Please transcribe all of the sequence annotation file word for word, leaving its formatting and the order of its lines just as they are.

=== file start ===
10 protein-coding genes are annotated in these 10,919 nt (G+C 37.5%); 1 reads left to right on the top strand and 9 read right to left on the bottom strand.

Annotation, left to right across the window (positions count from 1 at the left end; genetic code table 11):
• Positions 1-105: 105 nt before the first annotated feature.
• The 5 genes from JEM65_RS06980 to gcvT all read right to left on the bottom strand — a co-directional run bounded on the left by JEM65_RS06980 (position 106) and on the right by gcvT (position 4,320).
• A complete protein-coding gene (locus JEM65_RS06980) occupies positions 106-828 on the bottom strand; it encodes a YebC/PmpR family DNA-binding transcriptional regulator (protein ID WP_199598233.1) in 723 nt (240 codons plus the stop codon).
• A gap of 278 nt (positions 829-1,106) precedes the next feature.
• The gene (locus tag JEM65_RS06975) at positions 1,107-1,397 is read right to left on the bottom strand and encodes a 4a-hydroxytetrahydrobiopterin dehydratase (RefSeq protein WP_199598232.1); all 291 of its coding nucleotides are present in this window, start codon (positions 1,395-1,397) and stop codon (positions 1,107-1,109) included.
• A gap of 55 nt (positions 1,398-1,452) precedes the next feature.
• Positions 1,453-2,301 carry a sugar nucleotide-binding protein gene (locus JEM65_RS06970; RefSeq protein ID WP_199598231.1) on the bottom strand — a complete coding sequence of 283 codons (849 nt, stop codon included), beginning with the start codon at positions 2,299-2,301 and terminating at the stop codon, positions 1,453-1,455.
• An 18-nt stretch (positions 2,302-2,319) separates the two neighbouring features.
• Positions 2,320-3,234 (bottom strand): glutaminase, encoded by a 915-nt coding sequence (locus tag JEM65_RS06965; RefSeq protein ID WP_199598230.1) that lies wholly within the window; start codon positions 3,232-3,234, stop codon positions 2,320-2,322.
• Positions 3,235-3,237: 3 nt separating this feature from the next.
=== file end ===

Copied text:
10 protein-coding genes are annotated in these 10,919 nt (G+C 37.5%); 1 reads left to right on the top strand and 9 read right to left on the bottom strand.

Annotation, left to right across the window (positions count from 1 at the left end; genetic code table 11):
• Positions 1-105: 105 nt before the first annotated feature.
• The 5 genes from JEM65_RS06980 to gcvT all read right to left on the bottom strand — a co-directional run bounded on the left by JEM65_RS06980 (position 106) and on the right by gcvT (position 4,320).
• A complete protein-coding gene (locus JEM65_RS06980) occupies positions 106-828 on the bottom strand; it encodes a YebC/PmpR family DNA-binding transcriptional regulator (protein ID WP_199598233.1) in 723 nt (240 codons plus the stop codon).
• A gap of 278 nt (positions 829-1,106) precedes the next feature.
• The gene (locus tag JEM65_RS06975) at positions 1,107-1,397 is read right to left on the bottom strand and encodes a 4a-hydroxytetrahydrobiopterin dehydratase (RefSeq protein WP_199598232.1); all 291 of its coding nucleotides are present in this window, start codon (positions 1,395-1,397) and stop codon (positions 1,107-1,109) included.
• A gap of 55 nt (positions 1,398-1,452) precedes the next feature.
• Positions 1,453-2,301 carry a sugar nucleotide-binding protein gene (locus JEM65_RS06970; RefSeq protein ID WP_199598231.1) on the bottom strand — a complete coding sequence of 283 codons (849 nt, stop codon included), beginning with the start codon at positions 2,299-2,301 and terminating at the stop codon, positions 1,453-1,455.
• An 18-nt stretch (positions 2,302-2,319) separates the two neighbouring features.
• Positions 2,320-3,234 (bottom strand): glutaminase, encoded by a 915-nt coding sequence (locus tag JEM65_RS06965; RefSeq protein ID WP_199598230.1) that lies wholly within the window; start codon positions 3,232-3,234, stop codon positions 2,320-2,322.
• Positions 3,235-3,237: 3 nt separating this feature from the next.